Poetry in Wood Pt 2 archive
Tuesday 20 January 2009
In the final part of this series, Michael Huntley examines Oriental timbers and their applicationError loading Partial View script (file: ~/Views/MacroPartials/cwsGalleryImages.cshtml)
My appreciation of Chinese furniture and the West's fascination with it continues with an investigation into an 18th-century bed - pictured above. This is, essentially, a dais or low platform. It's made like a table but with larger-section timbers. The legs end with in-curving hoof feet enclosing a soft-mat sleeping platform. Above the dais, four posts, a lattice screen - the making of screens as dividers for rooms was a very important sub-craft within Chinese carpentry - and a canopy above are added. The carvings on the canopy frieze depict interlocking dragons and stylised medallions formed from the character for longevity.
The piece is tiger maple, and the overall dimensions are 2290mm x 2030mm x 1395mm (90in x 80in x 55in). As in the West, curtains were hung inside the bed to protect the sleeper from draughts and insects. This four-poster bed is more likely to have been a man's bed; the six-poster was a wedding bed and was often a dowry item brought into the marriage; this was more likely to be found in the women's quarters.
CarpentryThere is an association between those who could write, the 'Literati' and those who made tables for them to write on. The Emperor Tianqi (1605-1627) enjoyed woodworking, and guilds regulated the activity of carpenters. There was a difference between 'large carpentry', which included beams and roofs, and 'small carpentry', which covered doors, windows, screens between rooms and the furniture used in the rooms. Apprentices worked with relatives or friends, and were expected to start with menial tasks before slowly working up to greater skill levels. The apprentice was expected to do everything from his own observations, and, in some cases, the asking of questions was not allowed. If you could not see how to perform the task you would not acquire the knowledge. The guilds also organised the annual celebrations to honour their guardian deities. In the case of the carpenters this was Lu Ban - see bibliography below. Another example of the organisation of the craft is to be found in a Sung dynasty (960-1279) manuscript which deals with the sawyer. Rates of pay are indicated for plank sawyers - the cutting of oak attracted the highest and fir the lowest. An adjustment was made for re-sawing single lengths of old, re-used material which was 'full of nails'. There are also figures for the various tasks within a workshop. A common ratio is four rough carvers, four finish carvers, three joiners and one finisher, all within the same workshop. Another fact recorded is the use of oil, lacquer and ash to finish furniture. In fact, Chinese written records contain so much historical, but perhaps apocryphal, detail about the craft that their writing, just like their furniture, puts us to shame.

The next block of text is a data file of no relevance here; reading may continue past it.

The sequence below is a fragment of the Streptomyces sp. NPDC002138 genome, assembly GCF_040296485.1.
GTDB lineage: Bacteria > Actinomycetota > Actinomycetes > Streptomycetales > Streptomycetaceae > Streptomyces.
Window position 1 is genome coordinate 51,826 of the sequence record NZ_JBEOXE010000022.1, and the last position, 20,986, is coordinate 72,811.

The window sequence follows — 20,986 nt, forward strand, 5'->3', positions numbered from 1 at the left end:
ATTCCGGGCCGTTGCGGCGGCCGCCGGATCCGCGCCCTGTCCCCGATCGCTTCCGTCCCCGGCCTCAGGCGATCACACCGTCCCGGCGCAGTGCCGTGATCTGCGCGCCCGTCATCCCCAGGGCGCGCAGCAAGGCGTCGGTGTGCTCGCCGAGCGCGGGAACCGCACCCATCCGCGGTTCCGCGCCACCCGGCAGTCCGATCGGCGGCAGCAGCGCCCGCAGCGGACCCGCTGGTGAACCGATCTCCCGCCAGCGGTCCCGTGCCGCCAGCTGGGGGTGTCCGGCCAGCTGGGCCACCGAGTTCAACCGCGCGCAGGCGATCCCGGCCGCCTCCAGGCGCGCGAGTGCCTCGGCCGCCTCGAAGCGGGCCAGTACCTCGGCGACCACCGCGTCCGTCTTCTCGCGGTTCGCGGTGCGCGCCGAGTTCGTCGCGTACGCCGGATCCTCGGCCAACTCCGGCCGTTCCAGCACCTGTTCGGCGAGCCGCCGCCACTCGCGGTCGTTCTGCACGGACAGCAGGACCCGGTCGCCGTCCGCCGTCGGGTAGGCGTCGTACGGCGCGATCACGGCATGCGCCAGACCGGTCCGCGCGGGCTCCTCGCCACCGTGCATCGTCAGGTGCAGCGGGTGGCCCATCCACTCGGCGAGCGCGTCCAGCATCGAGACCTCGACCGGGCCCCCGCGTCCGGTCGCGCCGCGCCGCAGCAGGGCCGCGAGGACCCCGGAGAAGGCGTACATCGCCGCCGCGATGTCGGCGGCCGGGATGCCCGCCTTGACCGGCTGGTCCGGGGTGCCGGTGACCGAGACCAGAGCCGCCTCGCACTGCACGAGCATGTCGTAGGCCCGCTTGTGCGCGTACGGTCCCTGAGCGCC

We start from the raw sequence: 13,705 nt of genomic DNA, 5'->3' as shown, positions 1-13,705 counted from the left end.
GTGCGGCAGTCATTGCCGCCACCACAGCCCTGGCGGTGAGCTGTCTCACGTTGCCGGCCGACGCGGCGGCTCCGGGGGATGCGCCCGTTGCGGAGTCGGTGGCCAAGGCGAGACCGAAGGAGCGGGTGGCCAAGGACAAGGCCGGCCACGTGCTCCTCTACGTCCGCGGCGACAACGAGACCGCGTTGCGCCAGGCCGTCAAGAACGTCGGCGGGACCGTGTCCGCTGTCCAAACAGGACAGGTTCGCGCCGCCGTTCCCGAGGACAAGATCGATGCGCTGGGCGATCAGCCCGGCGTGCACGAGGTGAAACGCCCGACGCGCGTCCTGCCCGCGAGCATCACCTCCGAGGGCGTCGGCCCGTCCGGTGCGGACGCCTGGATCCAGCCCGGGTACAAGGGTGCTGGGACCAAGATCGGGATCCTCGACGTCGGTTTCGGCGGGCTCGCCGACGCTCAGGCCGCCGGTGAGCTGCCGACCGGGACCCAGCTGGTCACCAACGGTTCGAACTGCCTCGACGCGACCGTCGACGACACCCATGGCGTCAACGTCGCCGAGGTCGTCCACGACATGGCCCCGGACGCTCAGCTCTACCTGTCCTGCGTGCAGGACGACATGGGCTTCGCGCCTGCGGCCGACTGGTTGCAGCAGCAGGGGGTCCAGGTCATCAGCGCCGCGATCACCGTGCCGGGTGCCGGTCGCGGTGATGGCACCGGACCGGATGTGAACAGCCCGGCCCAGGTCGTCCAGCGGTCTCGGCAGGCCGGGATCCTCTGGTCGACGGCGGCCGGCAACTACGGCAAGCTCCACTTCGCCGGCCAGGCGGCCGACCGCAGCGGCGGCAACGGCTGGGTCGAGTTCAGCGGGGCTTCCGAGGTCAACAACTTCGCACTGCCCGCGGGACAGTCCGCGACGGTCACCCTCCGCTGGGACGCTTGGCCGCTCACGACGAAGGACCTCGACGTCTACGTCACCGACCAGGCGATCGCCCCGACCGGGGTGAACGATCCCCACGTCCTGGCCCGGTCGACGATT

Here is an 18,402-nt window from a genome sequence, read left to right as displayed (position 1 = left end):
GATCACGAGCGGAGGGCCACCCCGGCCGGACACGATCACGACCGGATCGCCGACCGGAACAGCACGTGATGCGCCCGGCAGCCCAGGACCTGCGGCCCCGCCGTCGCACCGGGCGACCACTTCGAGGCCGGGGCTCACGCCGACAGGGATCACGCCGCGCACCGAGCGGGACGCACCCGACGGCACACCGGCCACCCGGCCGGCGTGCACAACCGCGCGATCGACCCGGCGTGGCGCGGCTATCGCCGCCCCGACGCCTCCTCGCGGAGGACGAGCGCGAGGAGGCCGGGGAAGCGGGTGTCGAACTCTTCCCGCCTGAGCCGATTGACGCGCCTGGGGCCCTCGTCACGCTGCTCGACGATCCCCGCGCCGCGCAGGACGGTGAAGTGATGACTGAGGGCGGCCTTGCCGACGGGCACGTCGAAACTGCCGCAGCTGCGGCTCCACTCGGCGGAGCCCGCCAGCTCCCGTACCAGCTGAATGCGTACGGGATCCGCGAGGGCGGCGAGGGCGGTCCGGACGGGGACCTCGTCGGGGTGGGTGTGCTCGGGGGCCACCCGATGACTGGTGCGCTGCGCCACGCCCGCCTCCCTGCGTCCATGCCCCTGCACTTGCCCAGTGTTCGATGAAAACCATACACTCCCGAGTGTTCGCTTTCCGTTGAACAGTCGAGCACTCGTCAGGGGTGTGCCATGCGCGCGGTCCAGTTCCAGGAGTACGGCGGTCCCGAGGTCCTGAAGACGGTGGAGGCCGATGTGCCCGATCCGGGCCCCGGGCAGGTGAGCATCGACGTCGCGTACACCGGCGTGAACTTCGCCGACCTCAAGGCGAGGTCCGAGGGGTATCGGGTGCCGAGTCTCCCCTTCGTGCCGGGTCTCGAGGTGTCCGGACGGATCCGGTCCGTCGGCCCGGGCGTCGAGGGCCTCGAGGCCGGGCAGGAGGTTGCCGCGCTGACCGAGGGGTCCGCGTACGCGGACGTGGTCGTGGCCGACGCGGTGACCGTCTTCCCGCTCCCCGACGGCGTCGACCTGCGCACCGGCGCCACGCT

Suggestions of further titles to read are given to the right (See 'Bibliography' box out) for those who want to undertake further research.